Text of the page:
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A Precipitation-Induced Landslide Susceptibility Model for Natural Gas Transmission Pipelines

[+] Author Affiliations
Jason P. Finley

Fugro William Lettis & Associates, Inc., Valencia, CA

David L. Slayter, Chris S. Hitchcock

Fugro William Lettis & Associates, Inc., Walnut Creek, CA

Chih-Hung Lee

Pacific Gas and Electric Company, Walnut Creek, CA

Paper No. IPC2010-31329, pp. 545-550; 6 pages
doi:10.1115/IPC2010-31329
From:
  • 2010 8th International Pipeline Conference
  • 2010 8th International Pipeline Conference, Volume 4
  • Calgary, Alberta, Canada, September 27–October 1, 2010
  • Conference Sponsors: International Petroleum Technology Institute and the Pipeline Division
  • ISBN: 978-0-7918-4423-6 | eISBN: 978-0-7918-3885-3
  • Copyright © 2010 by ASME

abstract

Landslides related to heavy rainfall can cause extensive damage to natural gas transmission pipelines. We have developed and implemented a geographic information system (GIS) model that evaluates near real-time precipitation-induced landslide susceptibility. This model incorporates state-wide precipitation data and geologically-based landslide classifications to produce rapid landslide risk evaluation for Pacific Gas & Electric Company’s (PG&E) gas transmission system during winter rain storms in California. The precipitation data include pre-storm event quantitative precipitation forecasts (QPF) and post-storm event quantitative precipitation estimates (QPE) from the United States National Oceanic and Atmospheric Administration (NOAA). The geologic classifications are based on slope, susceptible geologic formations, and the locations of historic or known landslide occurrences. Currently the model is calibrated using qualitative measures. Various scientists have developed large landslide databases with associated rainfall statistics to determine rainfall thresholds that trigger landslides. With a sufficient number of landslides, we can more precisely determine minimum rainfall thresholds using similar methods.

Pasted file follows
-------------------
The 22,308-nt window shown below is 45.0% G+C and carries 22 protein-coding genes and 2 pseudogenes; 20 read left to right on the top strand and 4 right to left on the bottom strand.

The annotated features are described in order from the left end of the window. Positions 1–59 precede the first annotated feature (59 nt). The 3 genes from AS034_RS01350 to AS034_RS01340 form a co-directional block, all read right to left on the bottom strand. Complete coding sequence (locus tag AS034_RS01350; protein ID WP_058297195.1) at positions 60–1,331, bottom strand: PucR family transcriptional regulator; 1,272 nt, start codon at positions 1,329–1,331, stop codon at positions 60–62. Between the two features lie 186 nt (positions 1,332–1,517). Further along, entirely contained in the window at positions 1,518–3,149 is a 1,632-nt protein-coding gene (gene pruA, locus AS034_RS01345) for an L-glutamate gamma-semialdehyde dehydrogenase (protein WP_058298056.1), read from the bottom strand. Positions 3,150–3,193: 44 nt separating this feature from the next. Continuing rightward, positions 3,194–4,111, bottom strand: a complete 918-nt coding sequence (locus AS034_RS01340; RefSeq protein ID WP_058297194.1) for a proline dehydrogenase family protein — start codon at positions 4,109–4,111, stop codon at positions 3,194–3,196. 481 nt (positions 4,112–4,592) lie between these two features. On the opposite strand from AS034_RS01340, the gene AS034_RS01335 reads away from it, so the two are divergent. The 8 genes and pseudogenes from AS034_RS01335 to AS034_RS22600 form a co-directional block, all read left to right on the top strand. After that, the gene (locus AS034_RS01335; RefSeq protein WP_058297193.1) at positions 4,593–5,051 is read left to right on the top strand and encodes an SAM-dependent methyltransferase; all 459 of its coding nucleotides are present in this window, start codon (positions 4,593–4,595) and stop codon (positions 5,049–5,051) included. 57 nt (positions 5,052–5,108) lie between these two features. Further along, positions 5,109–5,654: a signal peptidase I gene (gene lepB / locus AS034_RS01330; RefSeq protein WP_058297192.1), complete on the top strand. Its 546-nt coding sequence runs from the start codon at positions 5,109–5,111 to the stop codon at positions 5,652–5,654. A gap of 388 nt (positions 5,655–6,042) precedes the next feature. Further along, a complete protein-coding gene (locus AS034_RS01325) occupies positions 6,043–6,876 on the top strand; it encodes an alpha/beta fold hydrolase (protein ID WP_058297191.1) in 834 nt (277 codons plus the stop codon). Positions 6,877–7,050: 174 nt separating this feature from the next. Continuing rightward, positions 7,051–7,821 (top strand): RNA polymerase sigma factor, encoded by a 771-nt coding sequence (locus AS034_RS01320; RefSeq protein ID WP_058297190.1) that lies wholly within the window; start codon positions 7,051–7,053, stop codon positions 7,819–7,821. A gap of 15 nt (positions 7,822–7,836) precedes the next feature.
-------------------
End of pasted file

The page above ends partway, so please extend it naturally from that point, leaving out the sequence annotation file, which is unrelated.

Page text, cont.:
Copyright © 2010 by ASME

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